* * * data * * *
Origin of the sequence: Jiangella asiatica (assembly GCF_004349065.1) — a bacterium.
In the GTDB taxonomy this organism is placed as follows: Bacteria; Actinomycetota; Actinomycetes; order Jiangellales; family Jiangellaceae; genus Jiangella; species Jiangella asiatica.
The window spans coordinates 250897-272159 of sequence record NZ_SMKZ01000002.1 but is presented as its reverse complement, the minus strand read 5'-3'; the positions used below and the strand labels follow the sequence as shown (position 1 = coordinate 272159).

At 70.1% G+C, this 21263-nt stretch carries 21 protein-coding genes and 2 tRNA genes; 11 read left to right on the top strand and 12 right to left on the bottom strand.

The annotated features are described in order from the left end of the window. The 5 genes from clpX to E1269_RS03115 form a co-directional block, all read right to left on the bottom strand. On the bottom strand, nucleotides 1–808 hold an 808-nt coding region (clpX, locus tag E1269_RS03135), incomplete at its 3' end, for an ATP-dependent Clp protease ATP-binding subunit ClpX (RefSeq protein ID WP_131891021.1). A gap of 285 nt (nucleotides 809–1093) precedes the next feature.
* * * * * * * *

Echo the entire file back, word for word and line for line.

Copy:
Origin of the sequence: Jiangella asiatica (assembly GCF_004349065.1) — a bacterium.
In the GTDB taxonomy this organism is placed as follows: Bacteria; Actinomycetota; Actinomycetes; order Jiangellales; family Jiangellaceae; genus Jiangella; species Jiangella asiatica.
The window spans coordinates 250897-272159 of sequence record NZ_SMKZ01000002.1 but is presented as its reverse complement, the minus strand read 5'-3'; the positions used below and the strand labels follow the sequence as shown (position 1 = coordinate 272159).

At 70.1% G+C, this 21263-nt stretch carries 21 protein-coding genes and 2 tRNA genes; 11 read left to right on the top strand and 12 right to left on the bottom strand.

The annotated features are described in order from the left end of the window. The 5 genes from clpX to E1269_RS03115 form a co-directional block, all read right to left on the bottom strand. On the bottom strand, nucleotides 1–808 hold an 808-nt coding region (clpX, locus tag E1269_RS03135), incomplete at its 3' end, for an ATP-dependent Clp protease ATP-binding subunit ClpX (RefSeq protein ID WP_131891021.1). A gap of 285 nt (nucleotides 809–1093) precedes the next feature.